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P545. Disease duration does not influence the rates of loss of efficacy to anti-TNF therapy in Brazilian Crohn's disease patients

P.G. Kotze1, J. Ludvig2, F.V. Teixeira3, H. Kleinubing Jr.4, E.F. Malluta5, E.F. Miranda1, M. Hardt1, M. Olandoski6, L.M.S. Kotze7, 1Catholic University of Parana, Colorectal Surgery Unit, Curitiba – PR, Brazil, 2Esadi, Gastroenterology unit, Blumenau – SC, Brazil, 3Gastrosaude, Colorectal Surgery Unit, Marilia – SP, Brazil, 4Univille, Colorectal Surgery unit, Joinville – SC, Brazil, 5Univali, Gastroenterology unit, Itajai – SC, Brazil, 6Catholic University of Parana, Statistics, Curitiba – PR, Brazil, 7Catholic University of Parana, Gastroenterology unit, Curitiba – PR, Brazil

Background

It is known that efficacy of both Infliximab (IFX) and Adalimumab (ADA) can be reduced over time. There is lack of real life data in Crohn's disease (CD) patients regarding the influence of disease duration (DD) in loss of efficacy (LOE) to anti-TNF therapy. The aim of this study was to analyze the incidence of LOE to both IFX and ADA, and outline the influence of DD on its occurrence.

Methods

This was a retrospective, multicenter, observational cohort study, with CD Brazilian patients treated with anti-TNF therapy. Inclusion criteria: CD patients, responders to the first biological agent (anti-TNF naive). Exclusion criteria: undetermined IBD, primary non-responders and patients previously exposed to anti-TNF agents. Patients were allocated in two groups, regarding the drug administered (IFX or ADA). Variables analyzed: demographic data, Montreal classification, concomitant medications, smoking, perianal CD, presence of LOE and duration of CD at initiation of therapy. LOE was defined as one of the following: need for steroids, occurrence of major abdominal surgery during treatment, dose increase, interval shortening or switching of the anti-TNF agent. Patients were allocated in three subgroups regarding DD: <24 months, between 24 and 60 months and >60 months. Our hypothesis was that DD did not influence the rates of LOE in these specific subgroups. The influence of DD on LOE rates was analyzed with Fischer and chi-square tests (p < 0.05).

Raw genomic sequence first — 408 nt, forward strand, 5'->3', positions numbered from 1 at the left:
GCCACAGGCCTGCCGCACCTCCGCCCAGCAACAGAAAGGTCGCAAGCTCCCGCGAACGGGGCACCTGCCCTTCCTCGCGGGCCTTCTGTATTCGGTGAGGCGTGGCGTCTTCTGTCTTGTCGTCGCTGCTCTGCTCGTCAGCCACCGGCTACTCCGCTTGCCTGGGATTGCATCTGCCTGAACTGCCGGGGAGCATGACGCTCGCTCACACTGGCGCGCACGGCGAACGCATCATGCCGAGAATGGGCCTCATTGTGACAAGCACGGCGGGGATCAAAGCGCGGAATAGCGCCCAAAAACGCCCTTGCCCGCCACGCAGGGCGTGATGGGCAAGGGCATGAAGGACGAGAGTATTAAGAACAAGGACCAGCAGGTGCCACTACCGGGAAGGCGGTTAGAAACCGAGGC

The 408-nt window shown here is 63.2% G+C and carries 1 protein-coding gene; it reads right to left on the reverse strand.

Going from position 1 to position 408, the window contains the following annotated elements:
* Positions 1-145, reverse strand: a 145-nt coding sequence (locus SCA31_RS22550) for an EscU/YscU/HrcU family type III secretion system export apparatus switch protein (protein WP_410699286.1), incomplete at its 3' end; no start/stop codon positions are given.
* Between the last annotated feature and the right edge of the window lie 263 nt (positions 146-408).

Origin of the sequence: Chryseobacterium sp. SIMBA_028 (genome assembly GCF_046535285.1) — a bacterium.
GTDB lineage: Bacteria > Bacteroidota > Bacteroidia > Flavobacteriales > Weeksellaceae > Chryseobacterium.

Results

A total of 175 patients were included in the study (117 under IFX and 58 under ADA therapy). The groups were considered homogeneous. Medium follow-up period was 17.3 (±12.4) months on the IFX and 13.1 (±11.3) months on the ADA group. Overall, LOE occurred in 47/117 (40.2%) of the IFX and in 9/58 (15.5%) ADA patients (p = 0.001). The average disease duration was 40.2 months in the IFX group and 60.3 in the ADA patients (p = 0.130). LOE occurred in 32% of patients with DD <24 months, in 33.3% with DD between 24 and 60 months and in 31.3% of subjects with DD over 60 months (p = 0.975). The distribution of the patients in these subgroups did not differ regarding the agent administered, IFX or ADA (p = 0.455).

Conclusion

Loss of efficacy (LOE) was observed in 40.2% of the IFX and in 15.5% of the ADA patients. Disease duration (DD) did not influence LOE rates. These results suggest that patients with early CD might have the same rates of LOE than patients with long lasting disease. Controlled studies are needed to better address this issue.